NPR logo

Why Don't Ants Need A Leader?

  • Download
  • <iframe src="https://www.npr.org/player/embed/401735715/401810256" width="100%" height="290" frameborder="0" scrolling="no" title="NPR embedded audio player">
  • Transcript
Why Don't Ants Need A Leader?

Why Don't Ants Need A Leader?

Why Don't Ants Need A Leader?

  • Download
  • <iframe src="https://www.npr.org/player/embed/401735715/401810256" width="100%" height="290" frameborder="0" scrolling="no" title="NPR embedded audio player">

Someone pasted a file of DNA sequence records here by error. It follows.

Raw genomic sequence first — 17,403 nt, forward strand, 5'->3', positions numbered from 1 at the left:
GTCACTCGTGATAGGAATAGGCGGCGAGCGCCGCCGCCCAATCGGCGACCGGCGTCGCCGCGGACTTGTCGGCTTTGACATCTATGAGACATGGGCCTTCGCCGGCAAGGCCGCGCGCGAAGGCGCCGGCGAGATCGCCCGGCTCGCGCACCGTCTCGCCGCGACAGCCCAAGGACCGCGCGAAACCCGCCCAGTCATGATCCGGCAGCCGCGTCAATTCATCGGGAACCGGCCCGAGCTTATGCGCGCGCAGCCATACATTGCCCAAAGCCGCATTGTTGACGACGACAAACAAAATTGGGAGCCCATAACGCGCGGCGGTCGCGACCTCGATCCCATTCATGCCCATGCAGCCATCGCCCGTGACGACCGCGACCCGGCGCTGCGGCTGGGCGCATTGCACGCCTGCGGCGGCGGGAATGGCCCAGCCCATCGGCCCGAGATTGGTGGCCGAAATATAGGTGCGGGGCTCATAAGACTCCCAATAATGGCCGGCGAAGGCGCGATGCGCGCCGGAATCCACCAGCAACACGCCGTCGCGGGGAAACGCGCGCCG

• Transcript

More From This Episode

Part 1 of the TED Radio Hour episode Getting Organized

About Deborah Gordon's TED Talk

The world's largest ant colony stretches over 3,700 miles. It succeeds, biologist Deborah Gordon says, because no one is in charge. The ants communicate with algorithmic patterns to survive and thrive.

About Deborah Gordon

Deborah Gordon is a professor of biology at Stanford University. She has learned that ant colonies can work without central control by using simple interactions like touching antennae. Gordon is the author of Ants At Work: How An Insect Society is Organized and Ant Encounters: Interaction Networks And Colony Behavior.

We no longer support commenting on NPR.org stories, but you can find us every day on Facebook, Twitter, email, and many other platforms. Learn more or contact us.